We can be reasonably certain that regional banks will not try to face these challenges head on—we don’t expect them to hire hundreds of developers for the purpose of integrating their legacy systems to a network of potentially valuable technology companies.  hey don't want to have to write to other company's APIs if they can avoid it. But because of this, these companies are at significant risk of falling out of luck entirely.

Strategically, regional banks should take advantage of their relative comfort and strength in today’s market conditions to change the way that they partner. In particular, this means that banks need to measure how easy it is for new vendors to do business with them and treat that measure as a significant business objective. Every bank in the country has a unique, complicated legacy tech stack.  And in almost all cases, every way in which these tech stacks are unique destroys rather than creates value.

However, if (big if):

  1. these banks keep large enough customer populations to provide mutual benefit between themselves and new consumer-facing players
  2. they are appropriately incentivized to wrap core banking services in partner-friendly APIs
  3. they are targeting some of the same markets as consumer-facing fintechs (but the fintechs simply do it better)
  4. then opportunities arise for the banks to reach additional customer segments indirectly as infrastructure partners with new fintechs.

What will PacWest do, now that it has partnered with Treasury Prime to deploy APIs—will it collaborate with neobanks or big tech? Will it partner on deposits, payments or lending? A bank balance sheet is an economic super power—banks can create money! They can borrow money subsidized by the U.S. government! Emigrant Bank uses this superpower to now underwrite Brex; BBVA Open Platform sits under Wise to support SMB banking. Numerous financial institutions are writing those playbooks right now—a pattern is emerging. It’s certainly a trend, but how far will it go? Well, we'll see.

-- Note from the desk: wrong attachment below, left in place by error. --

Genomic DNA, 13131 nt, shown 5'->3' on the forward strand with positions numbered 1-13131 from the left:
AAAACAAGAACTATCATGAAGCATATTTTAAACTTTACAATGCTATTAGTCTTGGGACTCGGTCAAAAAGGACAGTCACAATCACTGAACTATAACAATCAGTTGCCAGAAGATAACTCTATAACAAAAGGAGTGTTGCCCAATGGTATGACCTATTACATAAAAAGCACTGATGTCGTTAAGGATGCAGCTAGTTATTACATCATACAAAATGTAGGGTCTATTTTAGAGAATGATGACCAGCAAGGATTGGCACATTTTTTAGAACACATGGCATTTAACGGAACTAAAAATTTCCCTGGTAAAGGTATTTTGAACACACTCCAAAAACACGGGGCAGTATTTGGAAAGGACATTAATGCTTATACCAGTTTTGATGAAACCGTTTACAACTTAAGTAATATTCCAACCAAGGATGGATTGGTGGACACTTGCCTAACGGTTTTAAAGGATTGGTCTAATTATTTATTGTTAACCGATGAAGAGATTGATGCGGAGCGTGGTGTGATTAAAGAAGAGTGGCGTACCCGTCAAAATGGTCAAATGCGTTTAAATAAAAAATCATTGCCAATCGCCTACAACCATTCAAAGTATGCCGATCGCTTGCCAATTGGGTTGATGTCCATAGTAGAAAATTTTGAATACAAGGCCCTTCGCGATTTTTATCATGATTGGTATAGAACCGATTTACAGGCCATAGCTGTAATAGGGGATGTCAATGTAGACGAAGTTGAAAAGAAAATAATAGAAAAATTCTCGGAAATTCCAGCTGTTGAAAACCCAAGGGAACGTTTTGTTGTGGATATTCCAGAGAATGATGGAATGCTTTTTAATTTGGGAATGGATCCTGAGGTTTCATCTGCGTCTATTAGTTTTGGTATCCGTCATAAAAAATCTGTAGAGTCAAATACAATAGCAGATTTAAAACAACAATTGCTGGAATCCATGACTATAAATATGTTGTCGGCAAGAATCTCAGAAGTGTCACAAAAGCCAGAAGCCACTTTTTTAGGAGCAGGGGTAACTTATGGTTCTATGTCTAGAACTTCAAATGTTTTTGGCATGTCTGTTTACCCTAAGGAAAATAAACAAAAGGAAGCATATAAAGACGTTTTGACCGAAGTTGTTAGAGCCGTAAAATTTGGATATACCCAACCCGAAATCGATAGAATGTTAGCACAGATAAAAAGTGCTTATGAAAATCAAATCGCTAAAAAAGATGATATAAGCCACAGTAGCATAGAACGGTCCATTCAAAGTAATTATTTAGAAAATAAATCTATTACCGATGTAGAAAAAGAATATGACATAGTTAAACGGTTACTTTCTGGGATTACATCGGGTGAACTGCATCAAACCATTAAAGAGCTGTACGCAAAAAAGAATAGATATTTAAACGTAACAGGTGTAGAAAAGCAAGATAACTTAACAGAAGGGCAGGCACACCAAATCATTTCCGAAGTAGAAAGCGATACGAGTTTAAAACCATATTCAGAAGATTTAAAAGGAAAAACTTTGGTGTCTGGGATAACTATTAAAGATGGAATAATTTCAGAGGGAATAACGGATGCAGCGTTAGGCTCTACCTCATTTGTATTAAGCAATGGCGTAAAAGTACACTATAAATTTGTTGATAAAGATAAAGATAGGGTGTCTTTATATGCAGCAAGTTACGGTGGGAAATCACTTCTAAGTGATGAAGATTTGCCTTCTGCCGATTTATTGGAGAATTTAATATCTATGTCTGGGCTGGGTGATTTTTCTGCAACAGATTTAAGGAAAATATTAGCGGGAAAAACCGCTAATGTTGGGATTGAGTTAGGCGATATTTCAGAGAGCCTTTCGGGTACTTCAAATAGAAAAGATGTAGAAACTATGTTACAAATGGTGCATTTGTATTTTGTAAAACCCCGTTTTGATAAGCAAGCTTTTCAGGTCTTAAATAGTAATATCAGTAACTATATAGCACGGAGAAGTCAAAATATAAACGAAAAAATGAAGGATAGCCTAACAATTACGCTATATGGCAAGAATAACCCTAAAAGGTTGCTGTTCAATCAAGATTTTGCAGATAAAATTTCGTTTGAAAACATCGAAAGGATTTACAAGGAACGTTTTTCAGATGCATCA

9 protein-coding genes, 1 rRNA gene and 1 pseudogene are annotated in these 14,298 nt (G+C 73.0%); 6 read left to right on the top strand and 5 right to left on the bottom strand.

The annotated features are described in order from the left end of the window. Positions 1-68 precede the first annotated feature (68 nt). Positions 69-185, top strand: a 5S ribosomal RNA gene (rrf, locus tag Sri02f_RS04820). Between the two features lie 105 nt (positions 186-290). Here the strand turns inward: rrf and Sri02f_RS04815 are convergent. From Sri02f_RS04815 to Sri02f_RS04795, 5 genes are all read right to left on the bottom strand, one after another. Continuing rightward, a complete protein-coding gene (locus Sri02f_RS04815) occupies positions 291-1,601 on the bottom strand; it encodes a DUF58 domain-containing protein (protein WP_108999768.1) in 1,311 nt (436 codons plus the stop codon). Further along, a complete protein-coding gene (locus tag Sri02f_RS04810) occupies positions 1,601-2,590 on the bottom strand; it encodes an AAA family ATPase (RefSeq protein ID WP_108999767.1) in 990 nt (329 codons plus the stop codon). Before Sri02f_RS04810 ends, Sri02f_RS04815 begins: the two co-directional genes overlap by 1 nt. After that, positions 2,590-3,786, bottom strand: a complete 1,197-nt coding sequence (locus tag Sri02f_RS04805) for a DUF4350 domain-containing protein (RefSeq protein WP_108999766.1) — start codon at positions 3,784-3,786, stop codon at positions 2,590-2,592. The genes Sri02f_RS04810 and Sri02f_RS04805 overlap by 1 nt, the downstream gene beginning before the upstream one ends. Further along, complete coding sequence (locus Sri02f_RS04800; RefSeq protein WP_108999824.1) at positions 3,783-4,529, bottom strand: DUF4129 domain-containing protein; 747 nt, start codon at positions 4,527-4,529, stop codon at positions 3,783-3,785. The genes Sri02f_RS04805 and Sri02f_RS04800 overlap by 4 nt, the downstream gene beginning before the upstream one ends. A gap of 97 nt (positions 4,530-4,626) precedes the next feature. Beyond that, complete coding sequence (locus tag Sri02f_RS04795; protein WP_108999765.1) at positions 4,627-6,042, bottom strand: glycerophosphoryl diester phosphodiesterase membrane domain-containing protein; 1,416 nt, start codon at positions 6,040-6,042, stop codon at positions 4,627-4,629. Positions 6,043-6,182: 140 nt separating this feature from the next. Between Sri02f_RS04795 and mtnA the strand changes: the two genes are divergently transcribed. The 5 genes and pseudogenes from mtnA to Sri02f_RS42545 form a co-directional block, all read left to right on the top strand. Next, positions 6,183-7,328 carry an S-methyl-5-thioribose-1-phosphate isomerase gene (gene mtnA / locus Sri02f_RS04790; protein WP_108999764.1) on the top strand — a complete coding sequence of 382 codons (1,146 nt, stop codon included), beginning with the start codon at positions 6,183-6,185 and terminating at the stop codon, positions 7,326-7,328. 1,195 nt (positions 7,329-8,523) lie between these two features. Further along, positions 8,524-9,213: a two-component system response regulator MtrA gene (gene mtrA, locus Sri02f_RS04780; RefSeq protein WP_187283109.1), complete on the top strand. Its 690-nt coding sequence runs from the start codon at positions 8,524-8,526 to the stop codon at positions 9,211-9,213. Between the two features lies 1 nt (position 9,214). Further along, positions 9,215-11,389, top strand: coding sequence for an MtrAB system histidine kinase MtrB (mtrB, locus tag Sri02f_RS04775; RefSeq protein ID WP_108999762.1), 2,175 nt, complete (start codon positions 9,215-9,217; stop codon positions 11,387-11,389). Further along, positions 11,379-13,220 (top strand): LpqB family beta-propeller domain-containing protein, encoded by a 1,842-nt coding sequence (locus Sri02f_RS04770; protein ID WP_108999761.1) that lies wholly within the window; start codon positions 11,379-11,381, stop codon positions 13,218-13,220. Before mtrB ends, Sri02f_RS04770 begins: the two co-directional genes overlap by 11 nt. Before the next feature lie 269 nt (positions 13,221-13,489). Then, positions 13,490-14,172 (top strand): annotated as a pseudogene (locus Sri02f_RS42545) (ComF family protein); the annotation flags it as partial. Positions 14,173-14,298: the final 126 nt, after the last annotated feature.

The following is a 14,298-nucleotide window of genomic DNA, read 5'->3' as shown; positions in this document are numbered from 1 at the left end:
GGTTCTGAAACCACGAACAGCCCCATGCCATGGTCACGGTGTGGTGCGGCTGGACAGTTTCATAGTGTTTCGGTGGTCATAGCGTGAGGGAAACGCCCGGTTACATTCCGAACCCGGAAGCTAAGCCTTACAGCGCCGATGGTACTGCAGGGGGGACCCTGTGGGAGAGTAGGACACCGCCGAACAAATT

For now, large regional banks will continue to pressure vendors and partners to absorb the costs and the pain of these unique projects. Startups take the pain of 24-month sales cycles and custom integrations as the cost of doing business. But bank executives and stakeholders absorb those costs indirectly through vendor due diligence and change management. In turn, vendors charge more than they might if the sales cycle were short, in order to make their unit economics make sense. But it does beg a question: as ecosystem participants try to get more pluggable, will the nature of partnerships move from transactional to collaborative? Will we see more joint software-development projects come out of regional banks and emerging fintechs?

Maybe. But as we'll see in the next article, the proliferation of Banking-as-a-Service and the evolving role of embedded finance is a very visible middleman that will shift how banks apply their effort to participating in a rapidly changing ecosystem.


Amias Gerety is a partner at QED Investors, a leading fintech venture capital firm.  His investing has focused largely on back office and infrastructure themes.  Prior to QED, Amias was Acting Assistant Secretary for Financial Institutions in the Obama Administration.

Nate Soffio is an MBA Candidate at Wharton focusing on fintech, regulation, and financial inclusion. There, is the co-chair of Wharton’s Fintech Conference taking place April 22-23. Hailing from Stamford, CT by way of Medellin, Colombia, he spent a decade building (and breaking) things in the infrastructure and regtech worlds with a focus on Know-Your-Customer and identity management. Before Wharton, he helped lead product at Arachnys, a London-based regtech and QED portfolio company. Nate holds a B.A. with Distinction in Linguistic Anthropology from Yale University.  In his spare time you can find him road cycling, rock climbing, and cooking.

Media inquiries:

Ashley Marshall, Director PR and Communications, QED
(518) 577-9984